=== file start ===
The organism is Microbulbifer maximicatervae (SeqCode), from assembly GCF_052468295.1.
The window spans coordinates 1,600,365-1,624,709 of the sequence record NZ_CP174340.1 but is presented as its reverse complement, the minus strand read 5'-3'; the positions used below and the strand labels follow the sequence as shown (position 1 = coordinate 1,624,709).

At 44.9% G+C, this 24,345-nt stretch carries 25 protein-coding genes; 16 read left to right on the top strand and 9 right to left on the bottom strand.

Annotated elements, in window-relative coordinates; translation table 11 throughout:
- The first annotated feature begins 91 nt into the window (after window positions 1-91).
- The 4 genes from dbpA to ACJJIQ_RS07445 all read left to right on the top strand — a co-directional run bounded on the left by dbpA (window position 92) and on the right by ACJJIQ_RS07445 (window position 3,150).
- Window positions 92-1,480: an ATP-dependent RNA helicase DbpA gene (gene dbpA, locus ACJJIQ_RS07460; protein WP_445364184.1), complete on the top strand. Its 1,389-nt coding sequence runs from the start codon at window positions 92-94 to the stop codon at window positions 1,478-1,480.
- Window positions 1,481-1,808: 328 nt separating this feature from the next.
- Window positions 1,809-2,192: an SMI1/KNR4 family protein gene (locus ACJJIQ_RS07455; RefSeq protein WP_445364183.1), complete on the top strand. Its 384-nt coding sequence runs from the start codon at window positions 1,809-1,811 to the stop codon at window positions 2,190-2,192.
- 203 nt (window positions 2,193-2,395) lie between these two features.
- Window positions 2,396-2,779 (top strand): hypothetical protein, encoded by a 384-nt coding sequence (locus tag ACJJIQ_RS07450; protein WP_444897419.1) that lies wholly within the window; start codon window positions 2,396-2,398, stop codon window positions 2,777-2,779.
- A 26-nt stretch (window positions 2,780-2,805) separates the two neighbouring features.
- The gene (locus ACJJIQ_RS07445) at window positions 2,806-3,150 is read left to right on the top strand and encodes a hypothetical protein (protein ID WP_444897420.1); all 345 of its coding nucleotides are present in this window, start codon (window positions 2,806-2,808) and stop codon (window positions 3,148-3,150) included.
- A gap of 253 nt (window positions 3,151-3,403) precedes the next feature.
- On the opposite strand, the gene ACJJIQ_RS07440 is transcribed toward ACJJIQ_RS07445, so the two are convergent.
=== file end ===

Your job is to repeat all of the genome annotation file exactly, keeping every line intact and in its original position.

The organism is Microbulbifer maximicatervae (SeqCode), from assembly GCF_052468295.1.
The window spans coordinates 1,600,365-1,624,709 of the sequence record NZ_CP174340.1 but is presented as its reverse complement, the minus strand read 5'-3'; the positions used below and the strand labels follow the sequence as shown (position 1 = coordinate 1,624,709).

At 44.9% G+C, this 24,345-nt stretch carries 25 protein-coding genes; 16 read left to right on the top strand and 9 right to left on the bottom strand.

Annotated elements, in window-relative coordinates; translation table 11 throughout:
- The first annotated feature begins 91 nt into the window (after window positions 1-91).
- The 4 genes from dbpA to ACJJIQ_RS07445 all read left to right on the top strand — a co-directional run bounded on the left by dbpA (window position 92) and on the right by ACJJIQ_RS07445 (window position 3,150).
- Window positions 92-1,480: an ATP-dependent RNA helicase DbpA gene (gene dbpA, locus ACJJIQ_RS07460; protein WP_445364184.1), complete on the top strand. Its 1,389-nt coding sequence runs from the start codon at window positions 92-94 to the stop codon at window positions 1,478-1,480.
- Window positions 1,481-1,808: 328 nt separating this feature from the next.
- Window positions 1,809-2,192: an SMI1/KNR4 family protein gene (locus ACJJIQ_RS07455; RefSeq protein WP_445364183.1), complete on the top strand. Its 384-nt coding sequence runs from the start codon at window positions 1,809-1,811 to the stop codon at window positions 2,190-2,192.
- 203 nt (window positions 2,193-2,395) lie between these two features.
- Window positions 2,396-2,779 (top strand): hypothetical protein, encoded by a 384-nt coding sequence (locus tag ACJJIQ_RS07450; protein WP_444897419.1) that lies wholly within the window; start codon window positions 2,396-2,398, stop codon window positions 2,777-2,779.
- A 26-nt stretch (window positions 2,780-2,805) separates the two neighbouring features.
- The gene (locus ACJJIQ_RS07445) at window positions 2,806-3,150 is read left to right on the top strand and encodes a hypothetical protein (protein ID WP_444897420.1); all 345 of its coding nucleotides are present in this window, start codon (window positions 2,806-2,808) and stop codon (window positions 3,148-3,150) included.
- A gap of 253 nt (window positions 3,151-3,403) precedes the next feature.
- On the opposite strand, the gene ACJJIQ_RS07440 is transcribed toward ACJJIQ_RS07445, so the two are convergent.